In March, the U.S. Senate passed, by a vote of 50-49, the Congressional Review Act resolution. Under the CRA, Congress has a window of time to consider and pass legislation to overturn any significant regulation if that legislation is signed by the president. The current CRA window applies to any significant Obama-era rule that was either finalized or made effective after June 13, 2016.
The House of Representatives took action to nullify both the rules designed for “political subdivisions” (cities and counties) and another for state-run plans for private sector workers in February. The political subdivision safe harbor was finalized in December 2016 and became effective in January 2017.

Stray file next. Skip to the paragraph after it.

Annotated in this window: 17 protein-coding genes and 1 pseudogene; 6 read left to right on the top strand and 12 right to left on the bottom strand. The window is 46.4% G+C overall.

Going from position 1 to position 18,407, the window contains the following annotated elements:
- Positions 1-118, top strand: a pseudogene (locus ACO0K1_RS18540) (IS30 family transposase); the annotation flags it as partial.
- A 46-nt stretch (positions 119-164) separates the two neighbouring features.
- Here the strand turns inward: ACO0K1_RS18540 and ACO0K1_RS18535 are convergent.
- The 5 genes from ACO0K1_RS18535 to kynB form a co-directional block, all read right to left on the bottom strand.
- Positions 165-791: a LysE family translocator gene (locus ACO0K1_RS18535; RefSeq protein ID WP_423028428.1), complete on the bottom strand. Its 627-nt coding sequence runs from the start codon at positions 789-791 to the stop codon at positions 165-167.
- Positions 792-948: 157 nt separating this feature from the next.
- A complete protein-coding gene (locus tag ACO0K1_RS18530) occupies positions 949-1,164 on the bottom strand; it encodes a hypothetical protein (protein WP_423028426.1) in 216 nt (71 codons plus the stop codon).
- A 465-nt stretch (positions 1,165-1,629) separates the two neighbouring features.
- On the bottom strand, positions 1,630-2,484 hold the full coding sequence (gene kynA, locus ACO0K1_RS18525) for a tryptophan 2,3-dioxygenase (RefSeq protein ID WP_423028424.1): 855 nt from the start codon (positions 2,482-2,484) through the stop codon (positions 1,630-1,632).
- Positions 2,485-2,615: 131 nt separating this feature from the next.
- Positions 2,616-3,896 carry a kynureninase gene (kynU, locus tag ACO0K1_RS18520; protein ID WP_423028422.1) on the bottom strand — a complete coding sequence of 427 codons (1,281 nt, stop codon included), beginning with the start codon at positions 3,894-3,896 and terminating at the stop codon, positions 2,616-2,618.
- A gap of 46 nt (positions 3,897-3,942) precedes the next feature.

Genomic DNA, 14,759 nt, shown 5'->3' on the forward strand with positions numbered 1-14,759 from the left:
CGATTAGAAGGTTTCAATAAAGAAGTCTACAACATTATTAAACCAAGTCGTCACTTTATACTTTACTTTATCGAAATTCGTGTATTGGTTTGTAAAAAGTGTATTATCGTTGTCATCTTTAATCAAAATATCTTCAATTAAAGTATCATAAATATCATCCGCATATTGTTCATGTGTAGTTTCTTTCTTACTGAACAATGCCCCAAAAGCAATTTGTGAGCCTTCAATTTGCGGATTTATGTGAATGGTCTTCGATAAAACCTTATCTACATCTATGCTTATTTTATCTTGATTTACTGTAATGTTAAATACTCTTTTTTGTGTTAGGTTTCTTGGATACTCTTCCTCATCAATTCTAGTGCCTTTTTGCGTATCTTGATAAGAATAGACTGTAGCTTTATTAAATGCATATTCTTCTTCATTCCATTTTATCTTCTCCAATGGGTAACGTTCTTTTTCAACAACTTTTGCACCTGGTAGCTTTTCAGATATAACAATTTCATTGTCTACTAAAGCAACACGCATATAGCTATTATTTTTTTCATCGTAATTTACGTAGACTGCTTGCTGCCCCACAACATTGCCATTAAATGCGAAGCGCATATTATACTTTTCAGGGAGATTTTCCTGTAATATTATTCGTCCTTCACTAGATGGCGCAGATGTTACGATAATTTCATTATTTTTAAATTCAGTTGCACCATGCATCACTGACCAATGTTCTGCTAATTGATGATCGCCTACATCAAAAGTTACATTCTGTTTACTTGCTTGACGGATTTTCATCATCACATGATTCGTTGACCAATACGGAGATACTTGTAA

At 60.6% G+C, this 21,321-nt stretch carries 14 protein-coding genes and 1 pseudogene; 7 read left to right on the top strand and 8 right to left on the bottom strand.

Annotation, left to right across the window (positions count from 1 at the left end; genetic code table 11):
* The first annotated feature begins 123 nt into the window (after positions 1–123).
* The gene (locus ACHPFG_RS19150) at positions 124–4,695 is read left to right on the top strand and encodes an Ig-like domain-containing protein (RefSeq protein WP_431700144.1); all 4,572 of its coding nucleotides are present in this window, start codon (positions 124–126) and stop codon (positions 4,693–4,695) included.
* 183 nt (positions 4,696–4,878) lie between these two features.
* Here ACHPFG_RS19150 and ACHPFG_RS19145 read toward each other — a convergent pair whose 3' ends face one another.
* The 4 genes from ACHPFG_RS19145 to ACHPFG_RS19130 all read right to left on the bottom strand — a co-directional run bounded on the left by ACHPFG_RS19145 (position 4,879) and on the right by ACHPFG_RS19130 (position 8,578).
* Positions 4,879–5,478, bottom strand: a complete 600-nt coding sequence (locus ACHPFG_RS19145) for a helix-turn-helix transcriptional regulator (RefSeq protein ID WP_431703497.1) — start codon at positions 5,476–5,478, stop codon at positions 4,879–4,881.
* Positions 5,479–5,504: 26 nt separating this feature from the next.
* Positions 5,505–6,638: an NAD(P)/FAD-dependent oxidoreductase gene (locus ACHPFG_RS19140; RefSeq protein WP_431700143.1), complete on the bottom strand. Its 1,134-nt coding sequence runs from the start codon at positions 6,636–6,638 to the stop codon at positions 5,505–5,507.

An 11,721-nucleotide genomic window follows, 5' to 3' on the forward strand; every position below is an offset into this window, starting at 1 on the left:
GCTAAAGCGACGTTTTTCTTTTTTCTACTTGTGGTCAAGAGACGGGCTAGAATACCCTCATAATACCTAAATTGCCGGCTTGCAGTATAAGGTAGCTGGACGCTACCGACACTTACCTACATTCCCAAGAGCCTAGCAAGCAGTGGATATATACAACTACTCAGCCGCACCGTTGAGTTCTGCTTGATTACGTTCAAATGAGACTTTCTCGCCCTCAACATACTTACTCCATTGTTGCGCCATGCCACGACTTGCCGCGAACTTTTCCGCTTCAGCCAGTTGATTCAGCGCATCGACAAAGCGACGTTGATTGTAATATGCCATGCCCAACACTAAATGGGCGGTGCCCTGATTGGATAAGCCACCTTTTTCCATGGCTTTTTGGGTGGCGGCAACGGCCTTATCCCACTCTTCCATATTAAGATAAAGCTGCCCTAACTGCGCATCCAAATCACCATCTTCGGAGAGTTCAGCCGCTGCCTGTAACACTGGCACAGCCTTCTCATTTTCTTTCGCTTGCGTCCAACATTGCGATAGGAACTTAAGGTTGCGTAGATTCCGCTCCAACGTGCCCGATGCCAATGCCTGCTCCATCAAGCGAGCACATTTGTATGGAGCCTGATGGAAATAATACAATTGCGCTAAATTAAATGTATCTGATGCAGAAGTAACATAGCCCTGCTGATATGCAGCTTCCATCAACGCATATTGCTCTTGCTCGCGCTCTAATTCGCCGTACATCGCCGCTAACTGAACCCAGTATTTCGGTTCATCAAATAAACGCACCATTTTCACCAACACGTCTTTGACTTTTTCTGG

The DOL’s state plan rule was finalized in August 2016 and became effective in October 2016. So both DOL rules are subject to the current CRA window.
While President’s Trump’s signature on H.J. Res. 67 nullifies the DOL’s rule assuring cities that such programs would be exempt from ERISA, that doesn’t necessarily undo the work that has been done. To date, New York City, Philadelphia and Seattle have taken steps to set up such programs.